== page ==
One of the best books I read this past year was Volf’s Free of Charge: Giving and Forgiving in a Culture Stripped of Grace. It’s an incredibly stirring and convicting work on the power and prominence of forgiveness within the Christian community. Dr. Volf argues that we’re at our human best when we give and forgive. But we live in a world in which it makes little sense to do either one. In our increasingly graceless culture, where can we find the motivation to give? And how do we learn to forgive when forgiving seems counterintuitive or even futile? We must look to the God who gives abundantly and who forgives unconditionally.
Director of the Yale Center for Faith and Culture and Henry B. Wright Professor of Theology at Yale Divinity School , Miroslav Volf is one of the most respected living theologians. He is author of dozens of scholarly articles and ten books including his most recent, Free of Charge: Giving and Forgiving in a Culture Stripped of Grace. As a native of war-ravaged Croatia and son of a father who endured unspeakable torture at the hands of concentration camp guards, Dr. Volf understands more than many about the horrors of indiscriminate brutality. He also understands the unforgiving heart that can often result from living through such trauma. Despite his experiences, Dr. Volf has spent decades building a theological legacy of forgiveness, generosity, reconciliation, and nonviolence.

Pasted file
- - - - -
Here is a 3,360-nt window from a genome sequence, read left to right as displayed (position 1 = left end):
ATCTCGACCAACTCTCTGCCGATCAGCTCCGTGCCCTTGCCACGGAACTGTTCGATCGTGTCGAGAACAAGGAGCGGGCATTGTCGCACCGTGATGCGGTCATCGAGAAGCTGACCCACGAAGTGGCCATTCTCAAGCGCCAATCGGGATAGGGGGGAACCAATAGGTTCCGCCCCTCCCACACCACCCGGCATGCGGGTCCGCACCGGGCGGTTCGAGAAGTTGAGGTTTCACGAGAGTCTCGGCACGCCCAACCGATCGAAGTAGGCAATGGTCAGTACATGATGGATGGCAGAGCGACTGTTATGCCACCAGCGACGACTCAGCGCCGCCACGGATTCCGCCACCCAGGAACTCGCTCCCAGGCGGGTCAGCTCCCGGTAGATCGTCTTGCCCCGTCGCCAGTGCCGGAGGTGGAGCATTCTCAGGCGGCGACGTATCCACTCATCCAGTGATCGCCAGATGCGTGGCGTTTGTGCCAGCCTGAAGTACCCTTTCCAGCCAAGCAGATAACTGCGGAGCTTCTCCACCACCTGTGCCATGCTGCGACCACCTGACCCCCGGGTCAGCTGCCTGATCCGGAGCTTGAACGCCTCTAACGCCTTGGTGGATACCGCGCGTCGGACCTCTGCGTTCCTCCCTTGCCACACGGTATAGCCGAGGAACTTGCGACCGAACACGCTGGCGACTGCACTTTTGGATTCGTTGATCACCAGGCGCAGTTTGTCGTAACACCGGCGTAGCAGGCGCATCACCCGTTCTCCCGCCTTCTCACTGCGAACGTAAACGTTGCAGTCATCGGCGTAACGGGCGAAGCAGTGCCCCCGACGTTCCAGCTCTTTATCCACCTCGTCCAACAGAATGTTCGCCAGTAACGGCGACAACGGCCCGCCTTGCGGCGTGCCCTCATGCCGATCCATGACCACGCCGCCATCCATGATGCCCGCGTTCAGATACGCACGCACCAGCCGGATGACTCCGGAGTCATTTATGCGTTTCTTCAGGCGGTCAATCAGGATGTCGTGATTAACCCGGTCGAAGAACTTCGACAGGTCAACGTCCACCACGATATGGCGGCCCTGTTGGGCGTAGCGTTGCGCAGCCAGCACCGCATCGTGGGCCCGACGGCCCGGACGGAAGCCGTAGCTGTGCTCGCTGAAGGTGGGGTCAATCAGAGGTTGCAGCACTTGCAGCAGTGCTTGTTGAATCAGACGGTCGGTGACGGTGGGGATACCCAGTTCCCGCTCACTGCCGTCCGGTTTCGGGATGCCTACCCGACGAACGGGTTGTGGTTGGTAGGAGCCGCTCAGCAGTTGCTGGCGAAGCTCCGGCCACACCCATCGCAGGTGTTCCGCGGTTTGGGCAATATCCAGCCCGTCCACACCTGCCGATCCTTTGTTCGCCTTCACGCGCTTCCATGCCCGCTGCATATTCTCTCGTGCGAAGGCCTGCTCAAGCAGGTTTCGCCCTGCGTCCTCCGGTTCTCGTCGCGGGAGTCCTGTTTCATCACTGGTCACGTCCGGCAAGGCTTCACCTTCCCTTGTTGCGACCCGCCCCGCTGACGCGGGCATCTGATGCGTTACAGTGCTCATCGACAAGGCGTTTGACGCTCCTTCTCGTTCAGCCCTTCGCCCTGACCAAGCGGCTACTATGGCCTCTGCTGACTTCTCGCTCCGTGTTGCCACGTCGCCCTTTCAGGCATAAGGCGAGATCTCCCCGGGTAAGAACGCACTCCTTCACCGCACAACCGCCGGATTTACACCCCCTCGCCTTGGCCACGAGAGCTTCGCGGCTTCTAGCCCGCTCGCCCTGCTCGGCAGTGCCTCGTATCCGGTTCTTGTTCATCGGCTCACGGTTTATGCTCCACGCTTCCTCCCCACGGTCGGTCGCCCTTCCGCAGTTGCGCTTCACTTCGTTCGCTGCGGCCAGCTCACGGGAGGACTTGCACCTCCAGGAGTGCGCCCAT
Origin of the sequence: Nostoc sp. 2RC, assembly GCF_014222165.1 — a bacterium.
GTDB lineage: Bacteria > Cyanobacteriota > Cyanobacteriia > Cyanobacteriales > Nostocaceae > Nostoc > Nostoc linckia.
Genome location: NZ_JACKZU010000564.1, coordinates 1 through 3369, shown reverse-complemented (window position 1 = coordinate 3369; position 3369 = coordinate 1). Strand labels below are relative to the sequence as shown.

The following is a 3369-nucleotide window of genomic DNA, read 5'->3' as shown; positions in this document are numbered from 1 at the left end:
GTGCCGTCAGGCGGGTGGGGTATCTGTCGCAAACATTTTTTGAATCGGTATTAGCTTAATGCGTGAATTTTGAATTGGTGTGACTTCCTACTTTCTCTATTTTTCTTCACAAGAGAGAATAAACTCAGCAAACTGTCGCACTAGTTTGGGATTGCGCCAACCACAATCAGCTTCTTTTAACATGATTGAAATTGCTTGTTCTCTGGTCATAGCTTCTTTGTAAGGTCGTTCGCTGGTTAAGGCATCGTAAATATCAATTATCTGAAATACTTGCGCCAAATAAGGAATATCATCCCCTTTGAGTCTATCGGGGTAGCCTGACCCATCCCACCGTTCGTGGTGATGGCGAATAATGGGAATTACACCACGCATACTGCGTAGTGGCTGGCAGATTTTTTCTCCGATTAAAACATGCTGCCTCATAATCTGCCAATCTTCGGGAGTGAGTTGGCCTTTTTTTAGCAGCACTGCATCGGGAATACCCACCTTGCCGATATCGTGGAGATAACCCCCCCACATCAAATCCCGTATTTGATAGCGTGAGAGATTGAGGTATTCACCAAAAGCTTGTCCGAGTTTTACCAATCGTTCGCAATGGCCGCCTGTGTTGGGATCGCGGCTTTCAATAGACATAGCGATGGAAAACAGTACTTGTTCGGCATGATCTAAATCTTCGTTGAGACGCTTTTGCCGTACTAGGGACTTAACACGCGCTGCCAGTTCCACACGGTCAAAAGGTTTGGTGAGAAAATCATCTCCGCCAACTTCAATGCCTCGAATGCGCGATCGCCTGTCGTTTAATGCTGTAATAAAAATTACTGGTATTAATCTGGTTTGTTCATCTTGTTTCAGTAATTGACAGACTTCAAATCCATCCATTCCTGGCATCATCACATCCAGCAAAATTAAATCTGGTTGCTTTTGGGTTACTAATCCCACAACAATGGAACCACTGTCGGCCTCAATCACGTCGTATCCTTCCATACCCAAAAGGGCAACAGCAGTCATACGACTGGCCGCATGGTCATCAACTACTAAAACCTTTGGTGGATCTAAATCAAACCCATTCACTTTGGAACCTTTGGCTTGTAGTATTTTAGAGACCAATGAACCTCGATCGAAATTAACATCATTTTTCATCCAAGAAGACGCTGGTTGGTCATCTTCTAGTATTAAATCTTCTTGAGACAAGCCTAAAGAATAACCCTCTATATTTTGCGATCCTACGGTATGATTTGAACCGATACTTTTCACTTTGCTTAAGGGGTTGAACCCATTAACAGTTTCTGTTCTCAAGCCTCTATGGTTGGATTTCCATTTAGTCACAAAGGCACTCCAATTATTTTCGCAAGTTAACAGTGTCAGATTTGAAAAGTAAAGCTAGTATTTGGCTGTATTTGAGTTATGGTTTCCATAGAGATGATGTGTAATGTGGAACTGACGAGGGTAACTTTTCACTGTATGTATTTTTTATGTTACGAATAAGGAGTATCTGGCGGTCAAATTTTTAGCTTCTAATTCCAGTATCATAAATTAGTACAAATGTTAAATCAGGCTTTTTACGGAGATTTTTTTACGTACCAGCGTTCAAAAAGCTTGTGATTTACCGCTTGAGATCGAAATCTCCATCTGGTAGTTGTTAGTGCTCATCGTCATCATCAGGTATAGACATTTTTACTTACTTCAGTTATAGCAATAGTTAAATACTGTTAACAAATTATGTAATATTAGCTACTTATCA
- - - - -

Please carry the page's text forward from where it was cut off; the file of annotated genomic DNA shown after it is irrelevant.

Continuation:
Here’s a terrific lecture given by Volf at Calvin Seminary in January ‘07 – Free of Charge (right click, save as). If God is fundamentally a gift giver (which he most definitely is), why, of all people, are Christians typically such lousy forgivers? Prepare to be challenged as you listen to Dr. Volf’s lecture.
Also, here’s an interview with Volf in Calvin Seminary’s Inner Compass interview series: It’s not always easy to trace the motives for the gifts we give. Where in our hearts do they come from? Might we look there too for one of the greatest gifts--that of forgiveness for a harm done? (listen now [.mp3 12.6 Mb])